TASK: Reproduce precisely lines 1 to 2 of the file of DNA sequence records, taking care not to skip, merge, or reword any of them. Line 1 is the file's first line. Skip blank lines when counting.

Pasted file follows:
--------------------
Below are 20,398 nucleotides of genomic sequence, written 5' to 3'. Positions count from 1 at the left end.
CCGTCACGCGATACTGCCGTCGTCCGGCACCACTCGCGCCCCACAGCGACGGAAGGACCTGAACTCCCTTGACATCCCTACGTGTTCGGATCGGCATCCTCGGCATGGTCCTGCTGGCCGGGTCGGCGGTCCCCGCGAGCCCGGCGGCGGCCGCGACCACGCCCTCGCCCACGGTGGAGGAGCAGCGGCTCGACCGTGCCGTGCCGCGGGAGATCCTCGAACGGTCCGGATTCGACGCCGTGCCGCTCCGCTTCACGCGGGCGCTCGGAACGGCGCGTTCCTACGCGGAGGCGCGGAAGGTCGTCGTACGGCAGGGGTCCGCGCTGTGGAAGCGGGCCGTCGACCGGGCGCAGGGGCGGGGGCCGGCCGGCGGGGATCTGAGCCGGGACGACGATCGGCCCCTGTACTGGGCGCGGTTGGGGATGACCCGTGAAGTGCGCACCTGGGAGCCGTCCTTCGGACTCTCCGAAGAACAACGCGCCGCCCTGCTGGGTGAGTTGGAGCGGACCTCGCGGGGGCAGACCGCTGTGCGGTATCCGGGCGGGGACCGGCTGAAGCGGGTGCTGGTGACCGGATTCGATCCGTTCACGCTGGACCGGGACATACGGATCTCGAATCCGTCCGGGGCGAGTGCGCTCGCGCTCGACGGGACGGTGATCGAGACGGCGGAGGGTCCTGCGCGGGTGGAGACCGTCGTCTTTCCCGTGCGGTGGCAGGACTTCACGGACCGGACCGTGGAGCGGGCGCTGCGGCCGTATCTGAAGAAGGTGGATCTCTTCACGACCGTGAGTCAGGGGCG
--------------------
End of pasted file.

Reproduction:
Below are 20,398 nucleotides of genomic sequence, written 5' to 3'. Positions count from 1 at the left end.
CCGTCACGCGATACTGCCGTCGTCCGGCACCACTCGCGCCCCACAGCGACGGAAGGACCTGAACTCCCTTGACATCCCTACGTGTTCGGATCGGCATCCTCGGCATGGTCCTGCTGGCCGGGTCGGCGGTCCCCGCGAGCCCGGCGGCGGCCGCGACCACGCCCTCGCCCACGGTGGAGGAGCAGCGGCTCGACCGTGCCGTGCCGCGGGAGATCCTCGAACGGTCCGGATTCGACGCCGTGCCGCTCCGCTTCACGCGGGCGCTCGGAACGGCGCGTTCCTACGCGGAGGCGCGGAAGGTCGTCGTACGGCAGGGGTCCGCGCTGTGGAAGCGGGCCGTCGACCGGGCGCAGGGGCGGGGGCCGGCCGGCGGGGATCTGAGCCGGGACGACGATCGGCCCCTGTACTGGGCGCGGTTGGGGATGACCCGTGAAGTGCGCACCTGGGAGCCGTCCTTCGGACTCTCCGAAGAACAACGCGCCGCCCTGCTGGGTGAGTTGGAGCGGACCTCGCGGGGGCAGACCGCTGTGCGGTATCCGGGCGGGGACCGGCTGAAGCGGGTGCTGGTGACCGGATTCGATCCGTTCACGCTGGACCGGGACATACGGATCTCGAATCCGTCCGGGGCGAGTGCGCTCGCGCTCGACGGGACGGTGATCGAGACGGCGGAGGGTCCTGCGCGGGTGGAGACCGTCGTCTTTCCCGTGCGGTGGCAGGACTTCACGGACCGGACCGTGGAGCGGGCGCTGCGGCCGTATCTGAAGAAGGTGGATCTCTTCACGACCGTGAGTCAGGGGCG